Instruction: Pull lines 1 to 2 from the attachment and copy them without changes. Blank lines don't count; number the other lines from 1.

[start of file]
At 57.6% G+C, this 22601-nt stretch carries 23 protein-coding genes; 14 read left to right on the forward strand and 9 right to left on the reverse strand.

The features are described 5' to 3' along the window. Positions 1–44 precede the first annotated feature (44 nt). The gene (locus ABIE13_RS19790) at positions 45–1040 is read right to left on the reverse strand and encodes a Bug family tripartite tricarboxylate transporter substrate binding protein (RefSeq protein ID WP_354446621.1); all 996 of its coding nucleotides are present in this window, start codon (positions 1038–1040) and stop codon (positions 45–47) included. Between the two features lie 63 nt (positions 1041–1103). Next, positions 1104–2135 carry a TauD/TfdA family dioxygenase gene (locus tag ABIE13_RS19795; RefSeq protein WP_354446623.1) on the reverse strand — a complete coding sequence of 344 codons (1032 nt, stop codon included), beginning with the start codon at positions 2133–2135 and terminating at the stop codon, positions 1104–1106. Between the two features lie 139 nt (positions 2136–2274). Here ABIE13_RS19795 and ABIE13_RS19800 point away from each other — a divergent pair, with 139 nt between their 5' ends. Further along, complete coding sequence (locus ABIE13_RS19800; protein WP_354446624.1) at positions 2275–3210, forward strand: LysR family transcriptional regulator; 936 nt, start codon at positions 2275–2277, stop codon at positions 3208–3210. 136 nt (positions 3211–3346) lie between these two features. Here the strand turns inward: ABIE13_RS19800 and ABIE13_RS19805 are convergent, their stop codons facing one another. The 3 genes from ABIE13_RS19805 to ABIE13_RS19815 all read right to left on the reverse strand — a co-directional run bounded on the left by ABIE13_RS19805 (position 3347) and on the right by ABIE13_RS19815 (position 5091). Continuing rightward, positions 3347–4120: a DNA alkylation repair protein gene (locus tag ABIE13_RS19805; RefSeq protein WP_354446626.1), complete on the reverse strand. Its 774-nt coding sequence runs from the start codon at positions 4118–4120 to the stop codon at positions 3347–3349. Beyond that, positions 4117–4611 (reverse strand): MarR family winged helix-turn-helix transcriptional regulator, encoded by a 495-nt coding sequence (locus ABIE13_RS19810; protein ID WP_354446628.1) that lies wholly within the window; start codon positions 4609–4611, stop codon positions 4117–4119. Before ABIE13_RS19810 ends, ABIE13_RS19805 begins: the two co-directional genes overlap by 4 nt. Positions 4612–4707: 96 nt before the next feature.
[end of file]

At 57.6% G+C, this 22601-nt stretch carries 23 protein-coding genes; 14 read left to right on the forward strand and 9 right to left on the reverse strand.

The features are described 5' to 3' along the window. Positions 1–44 precede the first annotated feature (44 nt). The gene (locus ABIE13_RS19790) at positions 45–1040 is read right to left on the reverse strand and encodes a Bug family tripartite tricarboxylate transporter substrate binding protein (RefSeq protein ID WP_354446621.1); all 996 of its coding nucleotides are present in this window, start codon (positions 1038–1040) and stop codon (positions 45–47) included. Between the two features lie 63 nt (positions 1041–1103). Next, positions 1104–2135 carry a TauD/TfdA family dioxygenase gene (locus tag ABIE13_RS19795; RefSeq protein WP_354446623.1) on the reverse strand — a complete coding sequence of 344 codons (1032 nt, stop codon included), beginning with the start codon at positions 2133–2135 and terminating at the stop codon, positions 1104–1106. Between the two features lie 139 nt (positions 2136–2274). Here ABIE13_RS19795 and ABIE13_RS19800 point away from each other — a divergent pair, with 139 nt between their 5' ends. Further along, complete coding sequence (locus ABIE13_RS19800; protein WP_354446624.1) at positions 2275–3210, forward strand: LysR family transcriptional regulator; 936 nt, start codon at positions 2275–2277, stop codon at positions 3208–3210. 136 nt (positions 3211–3346) lie between these two features. Here the strand turns inward: ABIE13_RS19800 and ABIE13_RS19805 are convergent, their stop codons facing one another. The 3 genes from ABIE13_RS19805 to ABIE13_RS19815 all read right to left on the reverse strand — a co-directional run bounded on the left by ABIE13_RS19805 (position 3347) and on the right by ABIE13_RS19815 (position 5091). Continuing rightward, positions 3347–4120: a DNA alkylation repair protein gene (locus tag ABIE13_RS19805; RefSeq protein WP_354446626.1), complete on the reverse strand. Its 774-nt coding sequence runs from the start codon at positions 4118–4120 to the stop codon at positions 3347–3349. Beyond that, positions 4117–4611 (reverse strand): MarR family winged helix-turn-helix transcriptional regulator, encoded by a 495-nt coding sequence (locus ABIE13_RS19810; protein ID WP_354446628.1) that lies wholly within the window; start codon positions 4609–4611, stop codon positions 4117–4119. Before ABIE13_RS19810 ends, ABIE13_RS19805 begins: the two co-directional genes overlap by 4 nt. Positions 4612–4707: 96 nt before the next feature.